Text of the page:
Upstate New York is a hub for spiritual cults and experimental societies. Many do not know that there is a little town in Albany County where the remnants of a revolutionary Christian sect -- the Shakers -- can be found. Famously, the John Fowles novel, A Maggot, builds on the supernatural mythology of the Shakers before they escaped England for the New World. Visit Watervliet to experience the fruits of unshakable (pun not intended) religious fervor and conviction.
Who Were The Shakers?
The Shakers were formally called the "United Society of Believers in Christ's Second Appearing". The name "Shaker" came from outsiders who observed the bizarre rituals of the sect. During prayers and sermons, Shaker leaders claimed that the Holy Spirit would communicate with them. Supposedly, the presence of the Holy Spirit was so intense that the mortal flesh of the shaman was overwhelmed. From the outside, it looks like the Shakers, as conduits of God's energy, were having seizures, which is what the label "Shaking Quakers" or "Shaker" refers to. It is not all that uncommon for religious figures to exhibit similar behaviors during heightened spiritual states. Shamans from animist tribes all over the world enter hysteric states to contact ancestors, spirits, and deities. Similarly, Charismatic Christians, by placing exaggerated importance on the Holy Spirit, believe that miracles and faith healing can occur through violent shaking during prayer.
In the early 1700s, in northwestern England, a group of spiritual purists branched away from the Quakers, who are formally known as the "Religious Society of Friends". The main point of difference was to do with marriage and millenarianism.
- Fact: Millenarianism is the religious or metaphysical belief that society will be radically transformed by inevitable and predestined forces of nature and time.
The dominant Anglican Christians of England did not take kindly to this eccentric group, who openly claimed that all mainstream Christian denominations would be swept away along with Pagans and unrepentant sinners during the second coming of Christ.
Escaping violent mobs, the Shakers emigrated to the United States in 1776. The first settlement was in Upstate New York. At its peak, there were at least 2,000 Shakers. Unfortunately, their beliefs were so controversial that they attracted criticism and derision wherever they settled. Also, since the Shakers shunned marriage, practiced celibacy, and espoused egalitarian values, the population was bound to dwindle with time.
What Did The Shakers Believe?
In short, the Shaking Quakers believed in Biblical literalism, which, in practice, involves the adoption of the triple vows of Jesus: poverty, chastity, and obedience. They also believed that the end times were nigh.
One might be inclined to inquire, where did the Shakers derive their convictions? The answer to this is probably the most controversial and subversive aspect of the group. They believed that their leader, Mother Ann Lee, was the flesh incarnation of the messiah in the female form. She supposedly communicated directly with the Divine and claimed that society was on the verge of total transformation. The 19th century was to be the "Era of Manifestations". The crazy thing is that she was pretty much right. After her passing, the global order shifted dramatically, the industrial revolution exploded the world population, man became one with machines, and humanity was forever changed with no path of return or repentance to contain the forces that were unleashed.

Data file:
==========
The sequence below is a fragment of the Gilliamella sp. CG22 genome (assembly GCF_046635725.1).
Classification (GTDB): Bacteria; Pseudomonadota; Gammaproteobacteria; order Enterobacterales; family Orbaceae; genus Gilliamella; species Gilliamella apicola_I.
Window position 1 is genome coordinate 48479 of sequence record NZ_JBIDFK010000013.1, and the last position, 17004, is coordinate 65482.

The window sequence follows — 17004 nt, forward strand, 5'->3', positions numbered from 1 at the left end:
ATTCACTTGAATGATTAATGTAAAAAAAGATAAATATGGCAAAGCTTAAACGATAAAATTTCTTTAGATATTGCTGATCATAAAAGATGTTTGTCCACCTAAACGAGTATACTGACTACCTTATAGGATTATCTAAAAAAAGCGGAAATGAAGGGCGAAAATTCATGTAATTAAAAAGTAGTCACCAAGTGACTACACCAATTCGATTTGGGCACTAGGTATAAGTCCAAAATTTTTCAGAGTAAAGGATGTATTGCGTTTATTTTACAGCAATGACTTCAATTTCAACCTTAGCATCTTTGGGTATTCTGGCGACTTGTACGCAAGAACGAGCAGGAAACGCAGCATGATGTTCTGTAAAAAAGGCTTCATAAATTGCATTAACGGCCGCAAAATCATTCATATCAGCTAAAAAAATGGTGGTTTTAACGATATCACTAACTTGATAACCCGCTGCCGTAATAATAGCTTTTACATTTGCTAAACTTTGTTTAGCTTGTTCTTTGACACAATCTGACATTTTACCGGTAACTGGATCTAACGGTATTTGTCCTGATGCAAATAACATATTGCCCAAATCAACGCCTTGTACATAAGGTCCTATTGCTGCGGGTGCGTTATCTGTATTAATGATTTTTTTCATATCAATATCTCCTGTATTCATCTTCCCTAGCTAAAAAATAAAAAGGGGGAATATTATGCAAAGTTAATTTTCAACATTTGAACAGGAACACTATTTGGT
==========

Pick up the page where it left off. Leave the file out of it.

Where Are The Shakers Now?
After the demise of the Shaker spiritual leaders, most followers left the faith or moved to Maine and Puritan New England, where the sparseness of land would allow them to practice their faith in peace. The original settlements in Upstate New York were sold to Albany County, and today exist as museums.
According to Wikipedia, there are two Shakers left in the world. The last Shaker settlement, if one can even call it that, is located in the state of Maine, in a small town called Sabbath Lake, near New Gloucester.
Visiting The First Shaker Settlement In New York
The first settlement was next to the prominent city of Albany, in Upstate New York. At the time, it was called Watervliet. Today, the town is called Colonie. There is much to see in the Watervliet Shaker Historic District. Many of the original structures were demolished by the government, but nine buildings are still standing today. In addition to this, visitors can pay respects to the Christ figure Ann Lee, whose final resting place is in the Shaker Cemetery of Watervliet.
While marriage was not allowed, the Shakers believed that spiritual relations are sufficient to form family bonds. Shaker "families" lived quite comfortably in three-story houses with attics, basements, and arable backyards. Some buildings burned down or crumbled, but the ones that survived are fine examples of Shaker architecture, which is quite impressive and ironically decadent. In each family house, men and women slept, communed, and lounged in separate areas with separate staircases. Another notable attraction is the Shaker Meeting House. It is a relatively plain wooden house that was rebuilt in 1848 to replace the original meetinghouse from 1791. At various points in Shaker history, buildings had to be replaced as the originals were built in a hurry by a poor and persecuted group of immigrants.